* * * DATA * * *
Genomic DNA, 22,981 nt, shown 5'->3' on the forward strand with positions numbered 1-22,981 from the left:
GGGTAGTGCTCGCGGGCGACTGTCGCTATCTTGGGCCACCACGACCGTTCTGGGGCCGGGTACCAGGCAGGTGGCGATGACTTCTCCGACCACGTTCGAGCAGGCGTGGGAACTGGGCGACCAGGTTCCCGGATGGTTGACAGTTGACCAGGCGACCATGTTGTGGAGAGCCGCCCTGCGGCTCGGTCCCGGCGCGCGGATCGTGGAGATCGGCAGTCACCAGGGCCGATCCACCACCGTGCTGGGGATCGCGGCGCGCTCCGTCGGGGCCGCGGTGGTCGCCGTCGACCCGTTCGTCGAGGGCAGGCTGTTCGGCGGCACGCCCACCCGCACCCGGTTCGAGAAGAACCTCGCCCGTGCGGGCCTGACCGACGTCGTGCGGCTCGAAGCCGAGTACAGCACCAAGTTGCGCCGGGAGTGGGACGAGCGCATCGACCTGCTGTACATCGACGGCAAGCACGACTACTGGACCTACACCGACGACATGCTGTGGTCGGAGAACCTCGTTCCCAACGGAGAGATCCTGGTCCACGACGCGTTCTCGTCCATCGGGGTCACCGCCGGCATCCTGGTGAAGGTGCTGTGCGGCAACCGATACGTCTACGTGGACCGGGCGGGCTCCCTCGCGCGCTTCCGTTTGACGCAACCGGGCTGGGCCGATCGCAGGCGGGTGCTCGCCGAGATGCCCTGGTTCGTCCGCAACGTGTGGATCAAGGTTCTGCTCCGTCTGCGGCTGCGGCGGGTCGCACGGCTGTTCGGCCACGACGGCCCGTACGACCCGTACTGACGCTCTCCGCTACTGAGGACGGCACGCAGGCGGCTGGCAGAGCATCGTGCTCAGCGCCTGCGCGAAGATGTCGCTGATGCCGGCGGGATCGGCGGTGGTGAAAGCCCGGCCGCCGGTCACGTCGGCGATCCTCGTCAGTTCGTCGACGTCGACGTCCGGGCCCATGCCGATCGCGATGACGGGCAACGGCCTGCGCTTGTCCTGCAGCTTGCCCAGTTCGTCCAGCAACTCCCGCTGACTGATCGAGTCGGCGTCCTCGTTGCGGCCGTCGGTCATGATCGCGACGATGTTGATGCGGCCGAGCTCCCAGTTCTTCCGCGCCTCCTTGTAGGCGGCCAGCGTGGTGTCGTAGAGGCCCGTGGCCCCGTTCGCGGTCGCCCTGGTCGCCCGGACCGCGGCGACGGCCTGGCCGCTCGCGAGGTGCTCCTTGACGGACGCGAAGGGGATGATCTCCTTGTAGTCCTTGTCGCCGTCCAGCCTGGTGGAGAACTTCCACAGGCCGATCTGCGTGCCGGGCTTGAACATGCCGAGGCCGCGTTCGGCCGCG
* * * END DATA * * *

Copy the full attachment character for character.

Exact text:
Genomic DNA, 22,981 nt, shown 5'->3' on the forward strand with positions numbered 1-22,981 from the left:
GGGTAGTGCTCGCGGGCGACTGTCGCTATCTTGGGCCACCACGACCGTTCTGGGGCCGGGTACCAGGCAGGTGGCGATGACTTCTCCGACCACGTTCGAGCAGGCGTGGGAACTGGGCGACCAGGTTCCCGGATGGTTGACAGTTGACCAGGCGACCATGTTGTGGAGAGCCGCCCTGCGGCTCGGTCCCGGCGCGCGGATCGTGGAGATCGGCAGTCACCAGGGCCGATCCACCACCGTGCTGGGGATCGCGGCGCGCTCCGTCGGGGCCGCGGTGGTCGCCGTCGACCCGTTCGTCGAGGGCAGGCTGTTCGGCGGCACGCCCACCCGCACCCGGTTCGAGAAGAACCTCGCCCGTGCGGGCCTGACCGACGTCGTGCGGCTCGAAGCCGAGTACAGCACCAAGTTGCGCCGGGAGTGGGACGAGCGCATCGACCTGCTGTACATCGACGGCAAGCACGACTACTGGACCTACACCGACGACATGCTGTGGTCGGAGAACCTCGTTCCCAACGGAGAGATCCTGGTCCACGACGCGTTCTCGTCCATCGGGGTCACCGCCGGCATCCTGGTGAAGGTGCTGTGCGGCAACCGATACGTCTACGTGGACCGGGCGGGCTCCCTCGCGCGCTTCCGTTTGACGCAACCGGGCTGGGCCGATCGCAGGCGGGTGCTCGCCGAGATGCCCTGGTTCGTCCGCAACGTGTGGATCAAGGTTCTGCTCCGTCTGCGGCTGCGGCGGGTCGCACGGCTGTTCGGCCACGACGGCCCGTACGACCCGTACTGACGCTCTCCGCTACTGAGGACGGCACGCAGGCGGCTGGCAGAGCATCGTGCTCAGCGCCTGCGCGAAGATGTCGCTGATGCCGGCGGGATCGGCGGTGGTGAAAGCCCGGCCGCCGGTCACGTCGGCGATCCTCGTCAGTTCGTCGACGTCGACGTCCGGGCCCATGCCGATCGCGATGACGGGCAACGGCCTGCGCTTGTCCTGCAGCTTGCCCAGTTCGTCCAGCAACTCCCGCTGACTGATCGAGTCGGCGTCCTCGTTGCGGCCGTCGGTCATGATCGCGACGATGTTGATGCGGCCGAGCTCCCAGTTCTTCCGCGCCTCCTTGTAGGCGGCCAGCGTGGTGTCGTAGAGGCCCGTGGCCCCGTTCGCGGTCGCCCTGGTCGCCCGGACCGCGGCGACGGCCTGGCCGCTCGCGAGGTGCTCCTTGACGGACGCGAAGGGGATGATCTCCTTGTAGTCCTTGTCGCCGTCCAGCCTGGTGGAGAACTTCCACAGGCCGATCTGCGTGCCGGGCTTGAACATGCCGAGGCCGCGTTCGGCCGCG